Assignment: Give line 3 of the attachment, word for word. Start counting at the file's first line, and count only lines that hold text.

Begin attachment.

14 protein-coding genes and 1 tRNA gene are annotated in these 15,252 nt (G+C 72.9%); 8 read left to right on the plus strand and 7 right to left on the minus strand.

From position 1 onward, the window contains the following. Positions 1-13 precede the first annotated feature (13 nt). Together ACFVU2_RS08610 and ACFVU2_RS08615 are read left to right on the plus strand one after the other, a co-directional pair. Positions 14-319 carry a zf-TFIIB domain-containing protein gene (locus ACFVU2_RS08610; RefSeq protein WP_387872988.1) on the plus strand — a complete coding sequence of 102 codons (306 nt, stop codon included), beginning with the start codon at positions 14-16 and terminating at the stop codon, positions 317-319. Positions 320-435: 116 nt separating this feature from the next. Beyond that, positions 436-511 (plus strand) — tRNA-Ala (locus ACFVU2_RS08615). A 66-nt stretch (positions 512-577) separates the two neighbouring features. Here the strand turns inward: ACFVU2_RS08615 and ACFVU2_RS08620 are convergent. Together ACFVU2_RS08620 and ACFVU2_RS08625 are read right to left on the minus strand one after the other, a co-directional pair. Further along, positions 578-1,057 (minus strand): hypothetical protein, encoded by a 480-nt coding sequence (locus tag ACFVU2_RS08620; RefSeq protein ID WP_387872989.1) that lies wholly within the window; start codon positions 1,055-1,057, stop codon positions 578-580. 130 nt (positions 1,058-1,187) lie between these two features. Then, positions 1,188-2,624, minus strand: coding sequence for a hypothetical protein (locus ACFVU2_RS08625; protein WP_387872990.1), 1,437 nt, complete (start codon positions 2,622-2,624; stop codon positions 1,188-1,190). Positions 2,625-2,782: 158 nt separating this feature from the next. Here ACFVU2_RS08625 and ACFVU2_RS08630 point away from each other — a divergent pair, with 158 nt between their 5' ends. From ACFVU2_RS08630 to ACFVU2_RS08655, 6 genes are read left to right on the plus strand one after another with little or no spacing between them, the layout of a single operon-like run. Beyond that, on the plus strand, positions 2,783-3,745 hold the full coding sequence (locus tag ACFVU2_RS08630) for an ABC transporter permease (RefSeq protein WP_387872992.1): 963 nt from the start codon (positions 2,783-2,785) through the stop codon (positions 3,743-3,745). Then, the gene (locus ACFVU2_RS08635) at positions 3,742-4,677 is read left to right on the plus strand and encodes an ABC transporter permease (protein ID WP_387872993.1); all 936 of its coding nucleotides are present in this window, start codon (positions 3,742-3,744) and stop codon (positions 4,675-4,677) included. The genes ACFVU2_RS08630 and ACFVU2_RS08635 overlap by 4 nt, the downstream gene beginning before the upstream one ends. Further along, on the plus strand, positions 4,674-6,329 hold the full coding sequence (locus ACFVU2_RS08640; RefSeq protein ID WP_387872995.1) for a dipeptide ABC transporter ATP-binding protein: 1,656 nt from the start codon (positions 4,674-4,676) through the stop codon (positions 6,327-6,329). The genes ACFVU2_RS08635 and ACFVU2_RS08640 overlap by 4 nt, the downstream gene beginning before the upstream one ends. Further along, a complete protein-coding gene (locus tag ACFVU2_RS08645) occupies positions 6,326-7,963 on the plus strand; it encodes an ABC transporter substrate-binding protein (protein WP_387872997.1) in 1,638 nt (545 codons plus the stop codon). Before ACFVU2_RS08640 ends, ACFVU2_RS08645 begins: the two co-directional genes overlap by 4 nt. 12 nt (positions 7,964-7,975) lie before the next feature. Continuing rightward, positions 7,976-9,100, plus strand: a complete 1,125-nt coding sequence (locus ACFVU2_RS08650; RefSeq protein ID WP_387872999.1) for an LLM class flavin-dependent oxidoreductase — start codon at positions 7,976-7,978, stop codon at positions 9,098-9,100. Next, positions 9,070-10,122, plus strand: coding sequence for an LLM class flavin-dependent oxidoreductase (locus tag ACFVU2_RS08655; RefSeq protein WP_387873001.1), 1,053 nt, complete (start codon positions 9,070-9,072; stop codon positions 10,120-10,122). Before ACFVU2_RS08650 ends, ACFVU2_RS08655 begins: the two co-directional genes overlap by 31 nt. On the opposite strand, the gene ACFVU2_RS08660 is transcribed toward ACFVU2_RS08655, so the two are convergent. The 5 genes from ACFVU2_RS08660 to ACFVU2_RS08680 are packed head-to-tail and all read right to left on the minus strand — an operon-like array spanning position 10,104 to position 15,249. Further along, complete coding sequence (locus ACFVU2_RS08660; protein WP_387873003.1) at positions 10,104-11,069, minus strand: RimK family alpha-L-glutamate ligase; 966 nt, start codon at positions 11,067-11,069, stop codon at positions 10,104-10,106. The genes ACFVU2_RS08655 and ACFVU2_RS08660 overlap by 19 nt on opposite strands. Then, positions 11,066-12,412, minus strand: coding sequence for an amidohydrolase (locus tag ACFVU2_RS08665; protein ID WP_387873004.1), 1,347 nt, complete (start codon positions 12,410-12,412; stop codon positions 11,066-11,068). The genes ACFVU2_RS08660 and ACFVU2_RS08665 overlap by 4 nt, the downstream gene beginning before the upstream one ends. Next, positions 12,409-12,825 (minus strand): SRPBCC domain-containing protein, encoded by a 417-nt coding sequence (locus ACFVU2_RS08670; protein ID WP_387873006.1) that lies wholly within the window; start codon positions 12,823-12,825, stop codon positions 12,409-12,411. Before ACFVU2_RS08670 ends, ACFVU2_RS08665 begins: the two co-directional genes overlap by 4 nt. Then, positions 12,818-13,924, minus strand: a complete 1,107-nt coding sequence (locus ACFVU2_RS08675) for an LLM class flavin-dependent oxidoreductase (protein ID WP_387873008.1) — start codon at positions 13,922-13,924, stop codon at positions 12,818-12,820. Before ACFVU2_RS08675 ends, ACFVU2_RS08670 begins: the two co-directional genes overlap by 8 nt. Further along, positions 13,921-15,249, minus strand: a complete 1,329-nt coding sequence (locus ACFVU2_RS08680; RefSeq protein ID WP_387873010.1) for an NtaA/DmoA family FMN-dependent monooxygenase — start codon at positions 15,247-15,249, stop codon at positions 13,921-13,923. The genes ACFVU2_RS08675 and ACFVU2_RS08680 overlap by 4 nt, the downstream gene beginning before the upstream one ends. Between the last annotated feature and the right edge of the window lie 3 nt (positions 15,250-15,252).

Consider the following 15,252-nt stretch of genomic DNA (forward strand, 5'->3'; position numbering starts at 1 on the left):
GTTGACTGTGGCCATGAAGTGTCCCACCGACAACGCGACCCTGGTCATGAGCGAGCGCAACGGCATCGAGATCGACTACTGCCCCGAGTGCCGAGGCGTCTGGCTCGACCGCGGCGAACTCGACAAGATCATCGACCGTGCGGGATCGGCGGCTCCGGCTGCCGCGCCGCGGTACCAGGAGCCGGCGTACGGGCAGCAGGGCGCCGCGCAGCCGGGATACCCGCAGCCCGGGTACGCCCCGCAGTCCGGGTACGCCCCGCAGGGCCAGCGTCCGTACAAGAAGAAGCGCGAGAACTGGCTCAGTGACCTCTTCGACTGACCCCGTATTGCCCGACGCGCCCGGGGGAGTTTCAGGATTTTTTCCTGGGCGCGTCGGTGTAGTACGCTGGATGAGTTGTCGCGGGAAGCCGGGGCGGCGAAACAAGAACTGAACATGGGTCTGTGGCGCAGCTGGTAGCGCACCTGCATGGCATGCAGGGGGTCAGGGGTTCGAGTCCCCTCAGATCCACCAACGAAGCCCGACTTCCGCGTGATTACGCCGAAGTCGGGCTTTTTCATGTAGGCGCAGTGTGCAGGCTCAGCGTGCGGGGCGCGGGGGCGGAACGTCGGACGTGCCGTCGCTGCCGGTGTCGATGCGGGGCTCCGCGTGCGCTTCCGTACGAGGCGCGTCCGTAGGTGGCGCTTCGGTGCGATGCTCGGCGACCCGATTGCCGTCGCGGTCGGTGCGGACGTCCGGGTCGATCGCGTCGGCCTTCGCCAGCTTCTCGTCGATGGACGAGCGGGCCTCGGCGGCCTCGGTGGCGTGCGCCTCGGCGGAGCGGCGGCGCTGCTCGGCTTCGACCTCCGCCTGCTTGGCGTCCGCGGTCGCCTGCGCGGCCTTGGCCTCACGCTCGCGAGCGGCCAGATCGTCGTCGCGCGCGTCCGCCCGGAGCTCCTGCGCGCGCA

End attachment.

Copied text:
Consider the following 15,252-nt stretch of genomic DNA (forward strand, 5'->3'; position numbering starts at 1 on the left):